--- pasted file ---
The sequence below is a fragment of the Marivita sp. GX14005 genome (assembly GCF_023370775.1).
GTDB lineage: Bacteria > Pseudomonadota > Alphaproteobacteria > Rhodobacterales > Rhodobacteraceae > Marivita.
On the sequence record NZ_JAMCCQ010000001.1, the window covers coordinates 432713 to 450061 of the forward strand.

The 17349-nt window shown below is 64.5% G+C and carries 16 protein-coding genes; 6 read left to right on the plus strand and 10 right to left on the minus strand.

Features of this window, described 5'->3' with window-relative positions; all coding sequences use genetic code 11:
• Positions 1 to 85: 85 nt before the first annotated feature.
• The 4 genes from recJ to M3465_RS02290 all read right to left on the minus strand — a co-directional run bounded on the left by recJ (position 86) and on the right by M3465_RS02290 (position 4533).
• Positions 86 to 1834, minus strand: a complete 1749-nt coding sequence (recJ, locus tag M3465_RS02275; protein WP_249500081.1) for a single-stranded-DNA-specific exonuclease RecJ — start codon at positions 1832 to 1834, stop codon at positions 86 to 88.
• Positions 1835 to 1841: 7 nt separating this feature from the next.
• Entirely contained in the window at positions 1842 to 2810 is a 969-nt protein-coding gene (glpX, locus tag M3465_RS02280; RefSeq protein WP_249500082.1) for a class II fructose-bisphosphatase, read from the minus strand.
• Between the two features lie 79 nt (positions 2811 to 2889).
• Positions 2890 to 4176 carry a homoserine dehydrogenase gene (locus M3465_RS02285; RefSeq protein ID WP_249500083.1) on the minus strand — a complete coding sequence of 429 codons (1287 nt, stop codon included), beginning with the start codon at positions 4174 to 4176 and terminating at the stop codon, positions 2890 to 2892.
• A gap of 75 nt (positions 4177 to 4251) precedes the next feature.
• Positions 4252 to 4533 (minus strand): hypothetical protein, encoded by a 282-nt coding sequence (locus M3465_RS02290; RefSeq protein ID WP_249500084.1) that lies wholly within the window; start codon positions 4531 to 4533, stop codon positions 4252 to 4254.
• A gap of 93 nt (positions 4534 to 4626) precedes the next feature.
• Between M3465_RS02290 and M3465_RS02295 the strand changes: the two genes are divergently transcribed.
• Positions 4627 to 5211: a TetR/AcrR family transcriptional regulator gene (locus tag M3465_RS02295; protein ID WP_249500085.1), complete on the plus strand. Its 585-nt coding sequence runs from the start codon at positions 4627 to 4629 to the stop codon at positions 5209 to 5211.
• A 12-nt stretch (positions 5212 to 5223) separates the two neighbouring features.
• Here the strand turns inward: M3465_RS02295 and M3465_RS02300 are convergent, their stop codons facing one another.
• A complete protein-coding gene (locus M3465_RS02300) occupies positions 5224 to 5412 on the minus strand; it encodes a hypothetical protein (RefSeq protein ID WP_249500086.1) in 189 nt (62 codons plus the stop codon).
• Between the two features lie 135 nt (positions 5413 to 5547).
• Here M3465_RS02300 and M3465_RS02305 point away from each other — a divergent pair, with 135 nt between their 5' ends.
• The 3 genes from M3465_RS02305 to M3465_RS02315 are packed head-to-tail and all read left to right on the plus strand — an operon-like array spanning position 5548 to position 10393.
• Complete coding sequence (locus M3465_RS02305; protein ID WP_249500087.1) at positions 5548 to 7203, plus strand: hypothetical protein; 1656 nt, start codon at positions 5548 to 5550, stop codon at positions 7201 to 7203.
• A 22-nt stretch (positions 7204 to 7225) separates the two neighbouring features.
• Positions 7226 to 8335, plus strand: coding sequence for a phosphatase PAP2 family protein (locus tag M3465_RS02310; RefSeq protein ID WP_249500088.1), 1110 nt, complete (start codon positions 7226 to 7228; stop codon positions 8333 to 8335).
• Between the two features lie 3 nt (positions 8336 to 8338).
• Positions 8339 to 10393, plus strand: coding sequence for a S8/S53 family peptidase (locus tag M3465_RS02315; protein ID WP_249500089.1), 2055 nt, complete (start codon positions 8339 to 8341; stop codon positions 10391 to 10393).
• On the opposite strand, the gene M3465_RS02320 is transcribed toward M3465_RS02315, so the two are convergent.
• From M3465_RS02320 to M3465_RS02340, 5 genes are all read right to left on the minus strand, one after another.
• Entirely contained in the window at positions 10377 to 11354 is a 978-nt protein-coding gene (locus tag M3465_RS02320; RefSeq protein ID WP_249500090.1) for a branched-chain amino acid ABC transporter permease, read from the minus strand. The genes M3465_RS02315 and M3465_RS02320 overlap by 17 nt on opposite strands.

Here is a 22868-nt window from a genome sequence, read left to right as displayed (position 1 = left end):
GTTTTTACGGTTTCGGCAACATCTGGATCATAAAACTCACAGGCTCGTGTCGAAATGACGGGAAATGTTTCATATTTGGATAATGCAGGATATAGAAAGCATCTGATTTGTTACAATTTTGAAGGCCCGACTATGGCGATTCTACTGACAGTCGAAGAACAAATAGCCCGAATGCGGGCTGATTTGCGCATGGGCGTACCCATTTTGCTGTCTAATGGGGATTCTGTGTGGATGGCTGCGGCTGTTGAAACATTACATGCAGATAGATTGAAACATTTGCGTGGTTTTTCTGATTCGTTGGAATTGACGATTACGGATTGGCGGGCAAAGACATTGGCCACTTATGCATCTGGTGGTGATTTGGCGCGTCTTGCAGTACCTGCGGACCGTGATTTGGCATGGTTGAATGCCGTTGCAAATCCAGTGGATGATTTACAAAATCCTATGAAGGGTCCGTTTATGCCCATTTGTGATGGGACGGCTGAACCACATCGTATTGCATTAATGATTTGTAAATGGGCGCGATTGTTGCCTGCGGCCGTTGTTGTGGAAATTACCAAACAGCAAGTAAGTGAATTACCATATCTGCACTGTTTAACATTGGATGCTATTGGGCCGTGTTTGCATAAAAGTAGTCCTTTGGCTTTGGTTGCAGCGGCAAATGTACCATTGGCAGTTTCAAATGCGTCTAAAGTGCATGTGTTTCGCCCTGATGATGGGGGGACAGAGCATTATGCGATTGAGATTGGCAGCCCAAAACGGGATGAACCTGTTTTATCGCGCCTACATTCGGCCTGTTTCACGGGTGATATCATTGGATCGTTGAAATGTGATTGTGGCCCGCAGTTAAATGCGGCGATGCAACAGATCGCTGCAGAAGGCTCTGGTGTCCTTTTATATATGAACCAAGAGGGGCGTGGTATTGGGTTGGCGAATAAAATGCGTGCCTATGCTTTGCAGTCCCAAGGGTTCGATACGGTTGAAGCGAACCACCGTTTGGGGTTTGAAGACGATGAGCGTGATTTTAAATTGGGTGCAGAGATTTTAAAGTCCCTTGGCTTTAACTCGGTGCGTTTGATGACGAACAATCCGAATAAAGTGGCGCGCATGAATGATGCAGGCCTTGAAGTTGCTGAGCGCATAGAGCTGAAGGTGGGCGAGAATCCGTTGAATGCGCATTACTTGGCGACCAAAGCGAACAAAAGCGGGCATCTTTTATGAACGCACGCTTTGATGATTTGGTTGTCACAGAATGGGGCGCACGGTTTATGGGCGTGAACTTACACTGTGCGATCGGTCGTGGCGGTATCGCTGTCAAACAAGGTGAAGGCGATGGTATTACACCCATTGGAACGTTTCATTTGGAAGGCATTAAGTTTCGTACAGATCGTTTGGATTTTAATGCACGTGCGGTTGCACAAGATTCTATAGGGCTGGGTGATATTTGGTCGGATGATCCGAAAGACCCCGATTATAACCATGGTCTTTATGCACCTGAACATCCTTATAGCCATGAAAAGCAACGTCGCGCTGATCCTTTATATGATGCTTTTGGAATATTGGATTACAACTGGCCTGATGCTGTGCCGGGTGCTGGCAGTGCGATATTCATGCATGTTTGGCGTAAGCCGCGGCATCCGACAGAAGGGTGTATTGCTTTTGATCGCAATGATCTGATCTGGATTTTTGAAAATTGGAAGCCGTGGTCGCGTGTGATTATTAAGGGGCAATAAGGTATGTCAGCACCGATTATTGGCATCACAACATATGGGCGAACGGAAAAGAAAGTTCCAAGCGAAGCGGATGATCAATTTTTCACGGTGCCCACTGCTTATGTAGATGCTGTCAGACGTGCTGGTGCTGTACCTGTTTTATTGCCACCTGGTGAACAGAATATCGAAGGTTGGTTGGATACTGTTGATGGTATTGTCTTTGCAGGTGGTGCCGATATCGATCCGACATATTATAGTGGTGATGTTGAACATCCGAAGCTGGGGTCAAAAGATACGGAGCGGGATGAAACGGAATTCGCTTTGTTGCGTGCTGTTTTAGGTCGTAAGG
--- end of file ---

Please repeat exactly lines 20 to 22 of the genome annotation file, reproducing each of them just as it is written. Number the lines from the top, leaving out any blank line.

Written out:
• A complete protein-coding gene (locus M3465_RS02300) occupies positions 5224 to 5412 on the minus strand; it encodes a hypothetical protein (RefSeq protein ID WP_249500086.1) in 189 nt (62 codons plus the stop codon).
• Between the two features lie 135 nt (positions 5413 to 5547).
• Here M3465_RS02300 and M3465_RS02305 point away from each other — a divergent pair, with 135 nt between their 5' ends.